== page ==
'If Dada can be axed, why not Viru?'
As performance graph of Sehwag goes down with each match, the clamour to drop him from the team is going up.india Updated: Mar 29, 2006 10:50 IST
As the performance graph of opening batsman Virender Sehwag goes down with each match, the clamour to drop him from the team is going up in equal measure.
The Delhi player, who has been short of runs, particularly in the one-dayers, was once again got out early on Tuesday to an irresponsible shot for seven off eight balls.
This left his die-hard fans, including some former cricketers, at the Ferozeshah Kotla here disillusioned.
"He should be given one more chance and if he fails to deliver again, he must be dropped," said a former cricketer.
"Sometimes such jolts are necessary. It helps a player to rediscover his hunger," he said on condition of anonymity.
For the record, the 27-year-old Nawab of Najafgarh has not scored a century in his last 25 one-day innings. He has totalled 757 runs at 31.54 with three half-centuries to his credit.
The reaction of the fans to Sehwag's continued failures was more bare.
"He has had his chances, it is very obvious that bowlers have sorted him out," said Mukesh Kumar, an IIT Delhi student.
"In Pakistan he was able to score on flat tracks but the moment the ball started to do a bit in Karachi, his weakness was exposed. It was the same against England in Mohali too. If he can't score on home tracks, then it is time to give him rest so that he can reorganise his batting," said the 24-year-old with India colours painted on his face.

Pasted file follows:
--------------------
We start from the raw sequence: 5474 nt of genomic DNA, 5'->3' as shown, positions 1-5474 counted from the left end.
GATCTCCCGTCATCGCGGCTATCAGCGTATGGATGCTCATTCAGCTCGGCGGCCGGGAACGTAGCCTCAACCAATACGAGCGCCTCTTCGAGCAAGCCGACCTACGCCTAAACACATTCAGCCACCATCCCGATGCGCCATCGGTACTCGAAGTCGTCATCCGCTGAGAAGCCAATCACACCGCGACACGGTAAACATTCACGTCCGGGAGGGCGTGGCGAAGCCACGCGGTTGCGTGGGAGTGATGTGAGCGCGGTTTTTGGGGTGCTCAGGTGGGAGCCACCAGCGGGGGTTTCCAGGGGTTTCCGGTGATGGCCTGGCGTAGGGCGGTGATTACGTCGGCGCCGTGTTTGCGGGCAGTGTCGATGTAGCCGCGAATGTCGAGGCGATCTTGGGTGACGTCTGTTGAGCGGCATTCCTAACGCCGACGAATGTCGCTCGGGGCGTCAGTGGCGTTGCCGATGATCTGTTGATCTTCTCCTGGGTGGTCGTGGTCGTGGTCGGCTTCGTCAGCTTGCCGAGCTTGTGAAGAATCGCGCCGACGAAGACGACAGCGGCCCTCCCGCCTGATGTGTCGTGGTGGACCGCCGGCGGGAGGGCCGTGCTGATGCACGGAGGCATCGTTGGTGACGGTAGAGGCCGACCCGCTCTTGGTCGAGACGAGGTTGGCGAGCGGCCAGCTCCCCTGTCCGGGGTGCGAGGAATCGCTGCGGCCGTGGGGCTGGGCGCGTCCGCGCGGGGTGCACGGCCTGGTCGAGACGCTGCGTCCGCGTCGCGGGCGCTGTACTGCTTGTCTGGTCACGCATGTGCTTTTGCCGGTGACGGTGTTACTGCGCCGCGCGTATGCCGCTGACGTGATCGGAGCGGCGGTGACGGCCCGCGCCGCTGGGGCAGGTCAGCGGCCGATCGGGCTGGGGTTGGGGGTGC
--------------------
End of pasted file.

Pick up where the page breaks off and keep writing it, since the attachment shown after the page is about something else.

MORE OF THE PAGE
However, a respected cricket writer said India should not take any decision in haste as it could have telling effects on the side's overall performance.
"Before we decide to drop Sehwag, we must keep in mind that we do not have Tendulkar. Keeping Sehwag out would mean we will lose both the openers. Even without Tendulkar's problem, the Indian team relies on Sehwag for explosive starts. So if he is not there it will leave a gaping hole at the top. Also, we must remember that he is still our best batsman when the ball is turning," he said.
Fitness worries have also added to the woes of Sehwag, who was most recently troubled by back spasm in the Mumbai Test which India lost by a whopping 212 runs.
For some fans, the team management and selectors must apply the same yardstick for everyone if performance is the only criteria for picking a player in the national side.
"If Ganguly, one of the most prolific run-getters in one-day cricket, can be dropped citing poor form, why not Sehwag?" asked Sumati Chandra, an MNC executive from Gurgaon.
Meanwhile, Sehwag's family members were deprived of watching the match from the cool comforts of the air-conditioned club house after finding out that their seats had been occupied by freeloaders.
The star cricketer's wife Aarti and brother Vinod were seated next to the media box with wry smiles on their faces—anyway they had not missed much, if it was Sehwag whom they had come to watch in action!